Raw! After reading this, that was the first word that came to mind. I love the Talk Thirty To Me community because of posts like this—when we all get to peep into the private and intimate moments of other Scoundrels’ lives. However, I could do without the 7:15am mention. vaguelycool, thanks for your open, way informative, and give-me-a-laugh post. I don’t envy you. Nonetheless, I’m sure we have some mommies, wives, and all around, up-to-their necks women out there that are definitely relating to you right now. Happy reading, Scoundrels.

This was written at a stoplight.

I have no GD time. I have literally composed, edited and submitted this piece at stoplights from Denver to DTC over the last two weeks. I’m a working mother of two rascals and I have not one minute to myself in a day. I used to shop at Banana Republic between appointments during the week, swan into wine bars at 5pm and entertain clients/friends until the wee hours. I had time to read magazines, get pedicures and go on dates with my husband, and then things changed. For the better definitely, but time just…disappeared.

Here’s what my day looks like. Mind you, this is just an average weekday, not inclu

ding special events, friends/family in town or heaven forbid, a date with my husband. Just a regular day.

My day starts at 12.01am. I have been asleep for about an hour with any luck.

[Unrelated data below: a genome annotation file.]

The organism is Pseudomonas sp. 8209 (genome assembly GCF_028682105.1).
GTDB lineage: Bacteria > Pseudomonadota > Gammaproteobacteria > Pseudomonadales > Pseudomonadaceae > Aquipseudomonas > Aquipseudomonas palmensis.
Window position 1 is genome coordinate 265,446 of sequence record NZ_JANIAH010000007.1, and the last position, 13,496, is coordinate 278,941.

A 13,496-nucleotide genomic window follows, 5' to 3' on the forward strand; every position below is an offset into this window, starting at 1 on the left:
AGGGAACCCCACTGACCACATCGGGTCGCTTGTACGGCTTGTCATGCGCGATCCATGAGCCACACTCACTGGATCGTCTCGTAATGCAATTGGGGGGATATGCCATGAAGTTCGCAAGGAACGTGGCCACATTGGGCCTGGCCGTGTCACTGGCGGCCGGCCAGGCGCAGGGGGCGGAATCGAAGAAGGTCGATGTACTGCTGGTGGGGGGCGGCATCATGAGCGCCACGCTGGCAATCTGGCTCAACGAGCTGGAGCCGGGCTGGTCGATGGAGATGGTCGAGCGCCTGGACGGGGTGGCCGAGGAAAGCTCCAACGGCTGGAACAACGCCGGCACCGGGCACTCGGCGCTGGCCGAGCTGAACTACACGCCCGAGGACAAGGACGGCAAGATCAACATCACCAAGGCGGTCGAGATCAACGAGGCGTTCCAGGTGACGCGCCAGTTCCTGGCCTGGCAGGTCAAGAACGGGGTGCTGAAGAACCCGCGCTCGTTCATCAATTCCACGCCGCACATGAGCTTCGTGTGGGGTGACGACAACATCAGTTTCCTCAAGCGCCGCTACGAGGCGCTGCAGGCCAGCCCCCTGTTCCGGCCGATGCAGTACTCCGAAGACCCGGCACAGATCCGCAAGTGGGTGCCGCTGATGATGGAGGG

3:30am – feed infant son, burp him, change his little pants, settle him back to sleep

Oh, the joys of doing it all. Image courtsey of parmeter.net

4:15am – “pump my bosoms” as my 2yr old says

4:30am – go back to sleep

5:30am – husband’s stupid alarm goes off

5:40am – husband’s stupid alarm goes off

5:50 am – husband’s GODDAMNED stupid alarm goes off

6:00am – (GETTHEFUCKOUTOFBEDYOUMOTHERFUCKER) husband’s stupid alarm is turned off, husband gets out of bed

6:30am – a) infant son wakes and cries or b)2yr old daughter wakes and begins the “MUUMMYYY” deal

7:00am – nanny arrives (thank GOD)

7:15am – “pump my bosoms” and eat something – usually simultaneously

8:30am – or sometimes 9:00am – I arrive at my office

9:15am – usually discover snot, sick, yogurt or peanut butter on my suit

9:30am – 5:00pm – various meetings, lunches, pointless paper bullshit, fun client meetings and other money making duties – will typically drive about 60miles throughout the day – smile on face – pump my bosoms at 10:00am and 2:00pm – usually in a toilet stall or in my car in a parking lot

6:00pm – battle traffic home unless there is a client drinkies (here’s hoping) at a downtown wine bar

6:15 – get smothered by kisses from 2yr old, bowled over by hairy dog, receive download from nanny (learn of everyone’s poops, including graphic descriptions, and timeouts of the day, among other things)